Words and phrases became further streamlined - curmudgeon sticklers would say “corrupted.” But only those reared in true Old Chinese-speaking households would complain, and the accessibility made it much easier for lower-class folk of English-speaking heritage.
Jung J’wohn Guo Hua Like A True Spacer The above would read “Speaking Chinese Like a True Spacer” in English. In humanity’s new home, a collective of humans is all able to swear in a 5,000+ year-old language - with a cowboy twang.
The following phrases can be tossed into whatever situation seems most appropriate - or not. These just scratch the surface of Chinese cursing possibilities. While even educated, refined folk swear every now and then, you’re more likely to hear most of these phrases out of a free-boosting fringe rat.
A • A switch to those girls’ backsides is just good enough: Byen Dah Tah Muhn Dug Bay Jo Go Lai. • Abracadabra-alakazam: Tian-Ling-Ling, Di-Ling-Ling. • Accusing someone of lying, a ridiculous notion, or talking out of the posterior: Fuhn Pi, literally “farting.” • Agitate someone out of hiding: Da Chow Jing Ser, literally “beating the grass to startle the snake.” • Alas, not good, what a mess, too bad: Jao Gao, literally “spoiled cake.” • Alliance: Nien Mohn. • Are we clear?: Dohn luh mah. • Attributing an unfortunate longshot occurrence: Yeh Lu Jwo Duo Luh Jwohn Whei Jian Guay, literally “do enough nighttime travels and one will eventually see a ghost”; also a warning of future retribution. • Awesome or extraordinarily clever: Gao Guhn, literally “high pole.”
B • Baboon’s ass crack: Feh Feh Pi Goh. • Bastard, jerk: Huen Dahn, literally “rotten egg.” • Big boss or operator of a business: Lao Buhn; Lao Buhn Ni’un for female boss or proprietor’s wife. Also informal appellation for acquaintances. • Big brother: Ghuh or Ghuh-Ghuh, the former is more intimate and connotes blood relation. • Big stupid pile of stinking meat: Yi Dwei Da Buen Chuo Roh. • Big sister: Jei or Jei-Jei, the former is more intimate and connotes blood relation. • Blindside or conspire against someone secretly: Fahn Leong Jian, literally “shoot a cold arrow.” • Bottoms up: Gon Beh, literally “dry cup.” • Brilliant: Jing Chai. • Browncoat (slang for soldiers of Independent): Jone Yee.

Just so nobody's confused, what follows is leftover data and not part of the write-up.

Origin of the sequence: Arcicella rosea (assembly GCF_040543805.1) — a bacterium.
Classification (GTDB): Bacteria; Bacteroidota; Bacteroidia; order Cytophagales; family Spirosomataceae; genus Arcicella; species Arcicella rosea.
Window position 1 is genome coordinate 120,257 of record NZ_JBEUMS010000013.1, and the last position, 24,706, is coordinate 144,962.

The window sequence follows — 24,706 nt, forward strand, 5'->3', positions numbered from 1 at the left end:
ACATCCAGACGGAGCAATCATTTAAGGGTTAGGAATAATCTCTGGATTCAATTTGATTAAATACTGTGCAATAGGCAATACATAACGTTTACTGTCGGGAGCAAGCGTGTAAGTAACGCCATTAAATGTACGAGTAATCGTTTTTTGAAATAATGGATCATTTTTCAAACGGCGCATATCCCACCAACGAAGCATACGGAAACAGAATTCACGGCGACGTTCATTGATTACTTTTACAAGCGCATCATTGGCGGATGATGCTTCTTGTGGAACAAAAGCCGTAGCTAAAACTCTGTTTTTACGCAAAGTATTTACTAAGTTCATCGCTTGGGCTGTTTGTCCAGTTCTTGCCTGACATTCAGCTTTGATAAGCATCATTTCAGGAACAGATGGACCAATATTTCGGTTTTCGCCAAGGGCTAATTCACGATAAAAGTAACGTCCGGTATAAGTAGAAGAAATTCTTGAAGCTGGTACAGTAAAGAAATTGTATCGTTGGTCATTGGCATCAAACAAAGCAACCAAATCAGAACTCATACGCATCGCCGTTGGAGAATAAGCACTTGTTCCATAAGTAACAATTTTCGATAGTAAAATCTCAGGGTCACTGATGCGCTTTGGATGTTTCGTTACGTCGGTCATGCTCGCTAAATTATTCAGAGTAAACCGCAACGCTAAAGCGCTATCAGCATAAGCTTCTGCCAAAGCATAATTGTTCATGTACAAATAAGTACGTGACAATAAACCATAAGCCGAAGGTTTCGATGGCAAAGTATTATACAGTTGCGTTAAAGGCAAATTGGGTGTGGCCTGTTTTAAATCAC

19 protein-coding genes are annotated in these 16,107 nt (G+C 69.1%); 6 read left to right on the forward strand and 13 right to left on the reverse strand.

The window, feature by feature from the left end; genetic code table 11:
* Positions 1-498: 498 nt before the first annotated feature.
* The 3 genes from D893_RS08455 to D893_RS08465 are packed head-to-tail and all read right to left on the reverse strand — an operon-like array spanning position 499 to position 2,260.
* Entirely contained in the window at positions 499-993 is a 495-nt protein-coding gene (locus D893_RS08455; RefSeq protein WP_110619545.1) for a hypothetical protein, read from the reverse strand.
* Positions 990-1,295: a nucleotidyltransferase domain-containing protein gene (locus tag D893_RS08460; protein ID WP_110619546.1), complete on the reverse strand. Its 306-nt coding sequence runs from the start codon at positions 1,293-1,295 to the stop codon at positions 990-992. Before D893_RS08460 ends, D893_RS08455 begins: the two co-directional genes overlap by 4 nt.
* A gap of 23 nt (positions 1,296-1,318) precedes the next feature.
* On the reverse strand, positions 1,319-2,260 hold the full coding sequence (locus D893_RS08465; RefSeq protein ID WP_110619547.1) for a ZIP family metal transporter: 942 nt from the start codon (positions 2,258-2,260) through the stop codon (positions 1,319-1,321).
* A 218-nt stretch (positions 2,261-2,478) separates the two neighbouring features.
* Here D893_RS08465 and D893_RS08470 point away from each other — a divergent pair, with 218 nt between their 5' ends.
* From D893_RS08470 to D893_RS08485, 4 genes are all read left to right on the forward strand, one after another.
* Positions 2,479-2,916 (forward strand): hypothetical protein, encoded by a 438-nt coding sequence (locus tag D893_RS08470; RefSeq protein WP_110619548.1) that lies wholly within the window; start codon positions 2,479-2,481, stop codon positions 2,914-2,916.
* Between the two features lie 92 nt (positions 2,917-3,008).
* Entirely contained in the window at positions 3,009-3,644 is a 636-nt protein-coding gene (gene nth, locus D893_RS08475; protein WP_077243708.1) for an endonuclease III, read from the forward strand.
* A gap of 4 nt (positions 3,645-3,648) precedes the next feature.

C • Cheap floozy: Jien Huo. • Check at once: Ma Shong Jien Cha. • Cheering or urging someone on: Jah Yoh, literally “add fuel,” equivalent of “go (name)!” in English. • Chinese/Mandarin language: Jwohn Guo Hua. • Cool: Ku. • Commit blunder of great magnitude: Bie Woo Lohng. • Complete disarray or sheer pandemonium: Tian Fuhn Di Fu, literally “sky tumbles while earth turns over.” • Completely useless: Tian Di Wu Yohn. • Congratulations: Gohn Shi. • Conniving or scheming person: Guay Toh Guay Nown, literally “ghost head and ghost brain.” • Crazy dog in love with its own feces: Ai Chr Jze Se Duh Fohn Diang Gho. • Cursing: Ma Jung Hwa, literally “chastise with dirty words.” • Cute: Kuh Ai.
D • Damn or damn it: Ta Ma Duh, literally “hismother’s...” • Dangerous person or animal: Wei Shian Dohn Woo. • Daydream or wishful thinking: Bai Lih Mohn. • Deserving of bad consequence or fate: Hwo Gai. • Despicable: Kuh Wu. • Do something for nothing in return, or wasted endeavor without a payoff: Yee Yan, literally “a charity show.” • Done for or imminent doom: Wong Dahn, literally “finished (cooked) egg.” • Dumbass: Chwen, descriptive, literally “retarded”
E • Earthshaking: Jing Tian Dwohn Di, literally “startle the sky and shake the earth.” • Engage a monkey in feces-hurling contest: G’en Ho Tze Bi Dio se. • Enough of this nonsense: Go Hwong Tong. • Everything under the sky: Tian Shia, can be used to allude to the world or universe. • Excrement: Mi Tian Gohn, slang, derives from the fact that when you stack the three characters - “mi” (rice), “tian” (paddy), and “gohn” (public or mutual) - from top to bottom in that order, they form the ideograph for excrement. • Explosive diarrhea of an elephant: Da Shiong La Se La Ch’wohn Tian.